Label: Brainstorm - BRST-0001/0002 • Format: 2x, CD • Country: Japan • Genre: Electronic • Style: Breakbeat, Techno, Deep House, Progressive Trance
It is dedicated to collecting curious links and media for offbeat and oft-ignored games from consoles old and new, as well as from the digital download, iOS, and indie spaces. Three soundtrack albums have been published in Japan, composed of audio and sound effects from familiar Lumines skins by series composers and guest musicians including h ueda of Every Extended Extra and Keiichi Sugiyama of Rez.
His contributions to the album were joined by the songs of Katsumi Yokota, the protean illustrator and musician who served as director of Lumines Supernova. In this in-depth discussion with Nakamura and Yokota, the Lumines designers offer their perspectives on the most recent installment of the puzzle game franchise and reflect on the origins of Lumines, from the making of Yokota's influential game prototype and the founding of the Brainstorm music studio to the release of Supernova for PSN.
Interview conducted by Jeriaska and translated by Kaoru Bertrand. This article is available in Japanese on Game Design Current. GameSetWatch: Nakamura-san, thank you for joining us for this discussion on the origins of the Lumines series. Could you begin by telling us about how you have gone about designing audio for each installment of the puzzle game series to complement the visual design of the skins?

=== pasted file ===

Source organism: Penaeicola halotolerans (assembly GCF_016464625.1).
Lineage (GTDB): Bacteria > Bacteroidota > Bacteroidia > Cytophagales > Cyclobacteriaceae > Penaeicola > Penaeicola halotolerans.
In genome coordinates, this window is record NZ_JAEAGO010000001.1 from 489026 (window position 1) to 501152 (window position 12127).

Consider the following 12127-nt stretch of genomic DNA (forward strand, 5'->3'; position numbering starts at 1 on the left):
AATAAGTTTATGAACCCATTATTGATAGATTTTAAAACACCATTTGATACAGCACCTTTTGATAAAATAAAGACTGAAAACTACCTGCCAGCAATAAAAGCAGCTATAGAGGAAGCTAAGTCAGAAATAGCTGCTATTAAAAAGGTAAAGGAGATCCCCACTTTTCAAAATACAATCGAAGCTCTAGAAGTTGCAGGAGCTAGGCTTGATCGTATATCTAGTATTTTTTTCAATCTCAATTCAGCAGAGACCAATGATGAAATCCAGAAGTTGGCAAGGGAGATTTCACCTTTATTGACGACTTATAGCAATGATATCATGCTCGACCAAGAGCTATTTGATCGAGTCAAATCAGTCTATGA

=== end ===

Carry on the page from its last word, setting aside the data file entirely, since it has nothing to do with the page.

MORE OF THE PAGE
Takayuki Nakamura, Lumines music composer: For the production of the original Lumines, the music tracks and skins were designed simultaneously. Yokota-san and I would pass ideas back and forth, each of us making the necessary adjustments on our own sides. At that time, audio had to be completed before finalizing the skin. However, for the Versus Mode, Yokota-san had a very specific idea My Poor Heart - Gregory Isaacs - Rudie Boo mind.
The audio tracks on " The SPY loves me " and " Japanese Form " were largely influenced by the specific overall design that he had envisioned. Beginning with Lumines Live! The skin design took precedence, so as to provide more concrete suggestions for the audio. This made greater variation possible for the music tracks.
The sophistication of the skin design for Sister Walk - Takayuki Nakamura / Katsumi Yokota - Lumines Remixes HIKARU frame work " in particular made a deep impression on the soundtrack.
As for the music of the Rockin' Holiday Pack, all the skins had been specified in Sister Walk - Takayuki Nakamura / Katsumi Yokota - Lumines Remixes by the time I joined the project.
It turned out to be a considerable challenge to find the right sound to match the last two skins I was responsible for. One of them was a beach theme, with Santa Claus relaxing in the Southern Hemisphere. It became " Papa! After that, " Discoveries " was intended to be a festive New Years celebration, though there were not any concept illustrations available to inform this idea at the time.